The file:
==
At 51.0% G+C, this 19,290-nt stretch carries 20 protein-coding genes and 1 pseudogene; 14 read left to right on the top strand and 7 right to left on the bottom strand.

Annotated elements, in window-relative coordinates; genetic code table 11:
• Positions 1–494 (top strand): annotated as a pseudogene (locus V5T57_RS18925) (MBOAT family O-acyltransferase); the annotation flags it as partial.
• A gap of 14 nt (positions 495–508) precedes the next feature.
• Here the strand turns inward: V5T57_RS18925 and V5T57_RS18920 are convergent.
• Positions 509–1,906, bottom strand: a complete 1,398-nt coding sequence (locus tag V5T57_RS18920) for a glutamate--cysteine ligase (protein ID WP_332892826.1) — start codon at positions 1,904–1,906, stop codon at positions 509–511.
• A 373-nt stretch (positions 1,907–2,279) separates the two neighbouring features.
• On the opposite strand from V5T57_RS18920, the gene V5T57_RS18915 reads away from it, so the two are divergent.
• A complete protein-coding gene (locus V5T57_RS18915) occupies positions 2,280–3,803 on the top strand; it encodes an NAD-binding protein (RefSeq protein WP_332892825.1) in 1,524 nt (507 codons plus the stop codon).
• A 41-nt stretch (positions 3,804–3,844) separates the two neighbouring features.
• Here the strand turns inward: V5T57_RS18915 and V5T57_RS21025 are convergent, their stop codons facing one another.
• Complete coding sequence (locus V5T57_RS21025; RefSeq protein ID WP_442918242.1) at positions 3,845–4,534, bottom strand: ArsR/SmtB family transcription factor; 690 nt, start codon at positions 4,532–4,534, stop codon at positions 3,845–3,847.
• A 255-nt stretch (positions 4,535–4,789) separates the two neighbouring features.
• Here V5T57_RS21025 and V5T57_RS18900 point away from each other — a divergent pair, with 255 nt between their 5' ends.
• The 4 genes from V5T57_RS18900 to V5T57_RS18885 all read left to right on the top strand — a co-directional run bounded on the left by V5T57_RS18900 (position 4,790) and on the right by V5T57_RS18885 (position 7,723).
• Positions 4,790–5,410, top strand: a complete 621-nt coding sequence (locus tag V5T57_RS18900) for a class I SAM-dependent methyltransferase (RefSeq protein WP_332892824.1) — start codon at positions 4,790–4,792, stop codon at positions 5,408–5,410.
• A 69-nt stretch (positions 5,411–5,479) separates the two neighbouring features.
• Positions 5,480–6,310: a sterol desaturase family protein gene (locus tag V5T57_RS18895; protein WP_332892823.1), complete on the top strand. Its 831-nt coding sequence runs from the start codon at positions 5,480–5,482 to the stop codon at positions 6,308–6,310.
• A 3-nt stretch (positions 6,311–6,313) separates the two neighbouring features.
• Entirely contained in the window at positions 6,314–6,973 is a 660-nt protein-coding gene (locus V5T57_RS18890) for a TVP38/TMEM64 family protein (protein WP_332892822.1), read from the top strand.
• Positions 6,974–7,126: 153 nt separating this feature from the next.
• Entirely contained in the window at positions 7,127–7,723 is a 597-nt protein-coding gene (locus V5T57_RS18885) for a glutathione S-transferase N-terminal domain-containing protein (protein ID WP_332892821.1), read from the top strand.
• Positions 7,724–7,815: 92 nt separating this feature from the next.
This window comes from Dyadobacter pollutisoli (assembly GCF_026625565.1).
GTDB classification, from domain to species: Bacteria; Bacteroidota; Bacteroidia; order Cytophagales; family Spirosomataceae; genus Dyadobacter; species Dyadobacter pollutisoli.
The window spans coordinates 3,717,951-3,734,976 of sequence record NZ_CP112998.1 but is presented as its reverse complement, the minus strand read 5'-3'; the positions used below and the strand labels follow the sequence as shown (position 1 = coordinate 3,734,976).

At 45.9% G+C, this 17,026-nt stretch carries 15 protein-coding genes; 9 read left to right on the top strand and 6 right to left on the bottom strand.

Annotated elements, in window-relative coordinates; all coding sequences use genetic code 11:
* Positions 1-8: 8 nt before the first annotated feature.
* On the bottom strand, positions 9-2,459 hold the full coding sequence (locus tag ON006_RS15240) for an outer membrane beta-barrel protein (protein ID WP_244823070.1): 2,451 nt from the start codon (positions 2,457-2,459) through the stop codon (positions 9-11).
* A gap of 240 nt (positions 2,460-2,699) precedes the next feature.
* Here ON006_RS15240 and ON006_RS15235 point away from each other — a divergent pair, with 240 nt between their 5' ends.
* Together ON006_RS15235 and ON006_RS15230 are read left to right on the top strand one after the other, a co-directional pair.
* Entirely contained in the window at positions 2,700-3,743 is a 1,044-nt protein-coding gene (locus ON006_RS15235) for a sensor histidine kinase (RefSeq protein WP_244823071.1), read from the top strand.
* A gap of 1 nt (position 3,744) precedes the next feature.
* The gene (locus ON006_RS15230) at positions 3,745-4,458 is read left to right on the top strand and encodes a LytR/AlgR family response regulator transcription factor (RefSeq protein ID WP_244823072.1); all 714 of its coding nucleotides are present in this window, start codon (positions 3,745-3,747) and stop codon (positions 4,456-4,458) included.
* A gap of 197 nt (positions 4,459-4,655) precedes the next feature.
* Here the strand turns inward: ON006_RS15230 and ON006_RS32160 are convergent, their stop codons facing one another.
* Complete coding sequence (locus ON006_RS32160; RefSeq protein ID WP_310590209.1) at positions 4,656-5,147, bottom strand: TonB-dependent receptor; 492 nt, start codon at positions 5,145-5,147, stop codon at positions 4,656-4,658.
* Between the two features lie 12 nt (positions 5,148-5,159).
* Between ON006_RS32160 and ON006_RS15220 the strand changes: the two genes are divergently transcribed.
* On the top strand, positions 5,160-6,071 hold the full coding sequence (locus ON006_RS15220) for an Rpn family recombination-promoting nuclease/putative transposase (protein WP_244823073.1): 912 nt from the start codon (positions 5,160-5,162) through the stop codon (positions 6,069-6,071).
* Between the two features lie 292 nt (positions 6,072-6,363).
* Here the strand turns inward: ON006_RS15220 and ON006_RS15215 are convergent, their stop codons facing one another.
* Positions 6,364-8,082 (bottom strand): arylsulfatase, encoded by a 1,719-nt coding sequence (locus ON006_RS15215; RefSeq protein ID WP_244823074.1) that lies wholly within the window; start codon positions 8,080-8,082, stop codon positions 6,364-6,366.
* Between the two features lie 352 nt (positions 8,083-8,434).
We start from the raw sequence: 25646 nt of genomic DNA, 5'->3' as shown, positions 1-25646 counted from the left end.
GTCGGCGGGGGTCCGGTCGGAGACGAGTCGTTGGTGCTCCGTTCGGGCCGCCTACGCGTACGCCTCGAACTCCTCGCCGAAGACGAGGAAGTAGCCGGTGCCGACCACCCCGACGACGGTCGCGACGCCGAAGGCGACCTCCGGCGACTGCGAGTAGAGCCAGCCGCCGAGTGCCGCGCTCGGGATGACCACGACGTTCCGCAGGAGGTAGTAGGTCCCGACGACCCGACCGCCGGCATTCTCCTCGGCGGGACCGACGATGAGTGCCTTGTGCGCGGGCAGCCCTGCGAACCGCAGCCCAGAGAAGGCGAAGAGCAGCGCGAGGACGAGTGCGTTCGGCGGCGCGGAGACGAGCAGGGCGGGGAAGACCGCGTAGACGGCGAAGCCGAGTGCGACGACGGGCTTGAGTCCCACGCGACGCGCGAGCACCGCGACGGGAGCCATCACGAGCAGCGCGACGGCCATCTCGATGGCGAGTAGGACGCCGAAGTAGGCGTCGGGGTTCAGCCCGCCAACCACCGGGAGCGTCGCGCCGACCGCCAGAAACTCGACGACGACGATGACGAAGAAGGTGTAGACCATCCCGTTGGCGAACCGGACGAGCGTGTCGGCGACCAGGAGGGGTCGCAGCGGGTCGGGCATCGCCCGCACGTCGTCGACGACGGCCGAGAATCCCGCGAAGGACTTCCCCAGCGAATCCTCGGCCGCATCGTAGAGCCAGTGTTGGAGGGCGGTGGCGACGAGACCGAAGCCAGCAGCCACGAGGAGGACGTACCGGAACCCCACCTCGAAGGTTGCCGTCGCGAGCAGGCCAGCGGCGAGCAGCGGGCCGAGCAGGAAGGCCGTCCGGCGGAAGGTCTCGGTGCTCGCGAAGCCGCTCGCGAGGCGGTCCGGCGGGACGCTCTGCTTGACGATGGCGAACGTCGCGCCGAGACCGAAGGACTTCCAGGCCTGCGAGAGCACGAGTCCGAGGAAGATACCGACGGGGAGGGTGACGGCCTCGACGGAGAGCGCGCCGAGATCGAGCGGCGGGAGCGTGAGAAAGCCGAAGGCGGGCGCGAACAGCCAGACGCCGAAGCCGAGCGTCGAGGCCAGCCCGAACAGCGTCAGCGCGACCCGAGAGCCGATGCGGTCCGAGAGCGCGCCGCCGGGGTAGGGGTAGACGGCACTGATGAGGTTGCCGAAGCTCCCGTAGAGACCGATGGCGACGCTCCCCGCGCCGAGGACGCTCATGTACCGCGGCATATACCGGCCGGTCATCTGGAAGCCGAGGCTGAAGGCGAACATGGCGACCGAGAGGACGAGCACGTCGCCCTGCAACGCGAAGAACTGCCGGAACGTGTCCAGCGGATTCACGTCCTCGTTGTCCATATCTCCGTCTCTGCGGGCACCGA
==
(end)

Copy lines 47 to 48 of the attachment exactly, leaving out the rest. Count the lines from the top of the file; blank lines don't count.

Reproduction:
We start from the raw sequence: 25646 nt of genomic DNA, 5'->3' as shown, positions 1-25646 counted from the left end.
GTCGGCGGGGGTCCGGTCGGAGACGAGTCGTTGGTGCTCCGTTCGGGCCGCCTACGCGTACGCCTCGAACTCCTCGCCGAAGACGAGGAAGTAGCCGGTGCCGACCACCCCGACGACGGTCGCGACGCCGAAGGCGACCTCCGGCGACTGCGAGTAGAGCCAGCCGCCGAGTGCCGCGCTCGGGATGACCACGACGTTCCGCAGGAGGTAGTAGGTCCCGACGACCCGACCGCCGGCATTCTCCTCGGCGGGACCGACGATGAGTGCCTTGTGCGCGGGCAGCCCTGCGAACCGCAGCCCAGAGAAGGCGAAGAGCAGCGCGAGGACGAGTGCGTTCGGCGGCGCGGAGACGAGCAGGGCGGGGAAGACCGCGTAGACGGCGAAGCCGAGTGCGACGACGGGCTTGAGTCCCACGCGACGCGCGAGCACCGCGACGGGAGCCATCACGAGCAGCGCGACGGCCATCTCGATGGCGAGTAGGACGCCGAAGTAGGCGTCGGGGTTCAGCCCGCCAACCACCGGGAGCGTCGCGCCGACCGCCAGAAACTCGACGACGACGATGACGAAGAAGGTGTAGACCATCCCGTTGGCGAACCGGACGAGCGTGTCGGCGACCAGGAGGGGTCGCAGCGGGTCGGGCATCGCCCGCACGTCGTCGACGACGGCCGAGAATCCCGCGAAGGACTTCCCCAGCGAATCCTCGGCCGCATCGTAGAGCCAGTGTTGGAGGGCGGTGGCGACGAGACCGAAGCCAGCAGCCACGAGGAGGACGTACCGGAACCCCACCTCGAAGGTTGCCGTCGCGAGCAGGCCAGCGGCGAGCAGCGGGCCGAGCAGGAAGGCCGTCCGGCGGAAGGTCTCGGTGCTCGCGAAGCCGCTCGCGAGGCGGTCCGGCGGGACGCTCTGCTTGACGATGGCGAACGTCGCGCCGAGACCGAAGGACTTCCAGGCCTGCGAGAGCACGAGTCCGAGGAAGATACCGACGGGGAGGGTGACGGCCTCGACGGAGAGCGCGCCGAGATCGAGCGGCGGGAGCGTGAGAAAGCCGAAGGCGGGCGCGAACAGCCAGACGCCGAAGCCGAGCGTCGAGGCCAGCCCGAACAGCGTCAGCGCGACCCGAGAGCCGATGCGGTCCGAGAGCGCGCCGCCGGGGTAGGGGTAGACGGCACTGATGAGGTTGCCGAAGCTCCCGTAGAGACCGATGGCGACGCTCCCCGCGCCGAGGACGCTCATGTACCGCGGCATATACCGGCCGGTCATCTGGAAGCCGAGGCTGAAGGCGAACATGGCGACCGAGAGGACGAGCACGTCGCCCTGCAACGCGAAGAACTGCCGGAACGTGTCCAGCGGATTCACGTCCTCGTTGTCCATATCTCCGTCTCTGCGGGCACCGA